Metallica’s Robert Trujillo Discusses the Legendary ‘Bass of Doom’
Metallica bassist Robert Trujillo recently sat down with Fender to discuss his love of the company's instruments, the impact that they've had on the music that he loves, and he offered an update on the current status of the "Bass of Doom," originally owned by his idol, Jaco Pastorius.
"If it was a surfboard, it would've ridden every wave in the world from day one, until now," says Trujillo of Fender's far-reaching influence in music. He continues, saying, "Fender means everything to me. It's consistent. It's classic. The magic in that instrument is something that you can trust." Trujillo is also quick to point out how Fender guitars and basses aren't only limited to rock and roll, and explains the revolutionary effect that they've had on all genres of music.
As one of the metal world's premier bassists, Trujillo has amassed quite a collection of instruments throughout the years, each of which he says has a unique personality that lends itself better to particular styles. "You know what you have in your quiver," says Trujillo, as he describes how Fender basses have a tone and personality all of their own.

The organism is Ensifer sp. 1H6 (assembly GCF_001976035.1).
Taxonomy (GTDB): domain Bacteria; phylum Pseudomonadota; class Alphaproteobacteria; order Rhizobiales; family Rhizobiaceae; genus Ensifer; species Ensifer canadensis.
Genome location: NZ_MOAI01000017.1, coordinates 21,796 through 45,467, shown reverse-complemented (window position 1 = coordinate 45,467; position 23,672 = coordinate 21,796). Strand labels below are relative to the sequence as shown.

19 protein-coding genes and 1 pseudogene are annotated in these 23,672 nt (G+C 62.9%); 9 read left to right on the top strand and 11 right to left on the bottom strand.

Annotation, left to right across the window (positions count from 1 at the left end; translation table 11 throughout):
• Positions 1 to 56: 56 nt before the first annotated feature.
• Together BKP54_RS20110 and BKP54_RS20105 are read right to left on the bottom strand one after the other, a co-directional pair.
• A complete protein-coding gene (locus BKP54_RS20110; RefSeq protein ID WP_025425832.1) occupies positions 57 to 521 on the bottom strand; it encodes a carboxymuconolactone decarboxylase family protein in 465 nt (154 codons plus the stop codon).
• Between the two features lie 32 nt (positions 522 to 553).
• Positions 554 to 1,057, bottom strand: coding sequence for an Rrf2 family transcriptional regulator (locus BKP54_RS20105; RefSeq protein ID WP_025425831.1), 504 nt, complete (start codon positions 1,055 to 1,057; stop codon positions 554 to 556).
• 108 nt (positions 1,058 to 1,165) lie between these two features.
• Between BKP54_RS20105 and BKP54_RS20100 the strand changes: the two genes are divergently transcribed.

Trujillo also discusses the current state of the "Bass of Doom," which is the famous fretless 1962 Fender Jazz Bass that belonged to his hero, bass phenom Jaco Pastorius. The instrument was stolen from a park bench in New York City's Greenwich Village in 1986, and remained lost until it showed up in 2007 at a little music store in Manhattan's East Side. The store owner had purchased it used from an anonymous seller for a measly sum, and refused to return it to Pastorius' family upon discovering who it originally belonged to. After an intense legal battle between the owner and the family -- along with Trujillo's help, who had become a family friend years prior -- the case was settled and the bass was returned to its rightful owners. To thank him for his help, the bass was handed over to Trujillo with the agreement with the family that if they wanted it back for any reason, he would return it. For Trujillo, it was as much of an honor as it was an ecstatic experience.
"Last September, I played it for the first time at Yankee Stadium. It was the first time in many, many years that it had been played in front of a New York audience," Trujillo explains. The Pastorius family was in attendance, and Trujillo chose to pay tribute to Jaco and Cliff Burton -- two of his biggest heroes -- by playing 'For Whom the Bell Tolls' with the legendary bass. Trujillo explains the feeling, stating, "That was a very special moment in my life. It was also special to the family, and it was special to the instrument."